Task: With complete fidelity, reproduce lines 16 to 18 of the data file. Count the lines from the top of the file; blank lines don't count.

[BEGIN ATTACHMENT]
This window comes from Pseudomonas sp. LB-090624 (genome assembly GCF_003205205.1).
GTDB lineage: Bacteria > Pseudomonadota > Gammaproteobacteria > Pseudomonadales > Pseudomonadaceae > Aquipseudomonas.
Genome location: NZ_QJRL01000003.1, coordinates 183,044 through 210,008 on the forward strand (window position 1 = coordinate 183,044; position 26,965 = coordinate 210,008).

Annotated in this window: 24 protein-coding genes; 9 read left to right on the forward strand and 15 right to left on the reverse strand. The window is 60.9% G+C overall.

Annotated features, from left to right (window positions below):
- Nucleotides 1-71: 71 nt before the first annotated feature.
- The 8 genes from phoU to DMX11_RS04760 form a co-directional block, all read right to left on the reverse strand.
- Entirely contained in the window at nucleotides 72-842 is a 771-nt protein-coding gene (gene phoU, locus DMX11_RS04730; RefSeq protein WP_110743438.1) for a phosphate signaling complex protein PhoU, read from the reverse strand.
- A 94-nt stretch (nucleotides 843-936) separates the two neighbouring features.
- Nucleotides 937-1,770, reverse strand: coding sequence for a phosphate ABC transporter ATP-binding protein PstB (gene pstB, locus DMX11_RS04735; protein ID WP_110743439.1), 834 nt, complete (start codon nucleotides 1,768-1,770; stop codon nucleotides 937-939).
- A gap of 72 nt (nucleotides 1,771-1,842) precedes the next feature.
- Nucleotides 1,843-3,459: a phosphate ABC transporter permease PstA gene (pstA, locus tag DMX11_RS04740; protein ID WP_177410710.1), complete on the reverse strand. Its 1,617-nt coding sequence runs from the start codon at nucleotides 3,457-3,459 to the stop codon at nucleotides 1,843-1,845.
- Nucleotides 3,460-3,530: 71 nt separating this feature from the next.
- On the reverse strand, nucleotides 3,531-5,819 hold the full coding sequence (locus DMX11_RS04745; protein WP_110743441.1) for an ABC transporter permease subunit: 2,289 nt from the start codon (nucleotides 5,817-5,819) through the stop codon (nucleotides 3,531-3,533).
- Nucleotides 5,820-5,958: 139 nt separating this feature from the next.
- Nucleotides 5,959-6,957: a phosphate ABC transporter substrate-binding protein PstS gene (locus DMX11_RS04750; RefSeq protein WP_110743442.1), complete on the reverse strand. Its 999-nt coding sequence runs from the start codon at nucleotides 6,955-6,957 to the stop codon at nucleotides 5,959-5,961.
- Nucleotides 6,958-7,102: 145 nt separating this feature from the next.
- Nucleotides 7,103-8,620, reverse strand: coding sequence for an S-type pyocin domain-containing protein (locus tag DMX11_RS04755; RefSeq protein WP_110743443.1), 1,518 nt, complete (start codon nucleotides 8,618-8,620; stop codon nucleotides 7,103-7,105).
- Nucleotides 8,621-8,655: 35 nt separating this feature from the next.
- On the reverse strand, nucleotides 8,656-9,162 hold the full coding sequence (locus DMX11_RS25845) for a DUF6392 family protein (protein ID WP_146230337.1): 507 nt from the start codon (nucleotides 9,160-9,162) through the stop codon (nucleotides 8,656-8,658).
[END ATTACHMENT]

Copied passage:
- Nucleotides 5,959-6,957: a phosphate ABC transporter substrate-binding protein PstS gene (locus DMX11_RS04750; RefSeq protein WP_110743442.1), complete on the reverse strand. Its 999-nt coding sequence runs from the start codon at nucleotides 6,955-6,957 to the stop codon at nucleotides 5,959-5,961.
- Nucleotides 6,958-7,102: 145 nt separating this feature from the next.
- Nucleotides 7,103-8,620, reverse strand: coding sequence for an S-type pyocin domain-containing protein (locus tag DMX11_RS04755; RefSeq protein WP_110743443.1), 1,518 nt, complete (start codon nucleotides 8,618-8,620; stop codon nucleotides 7,103-7,105).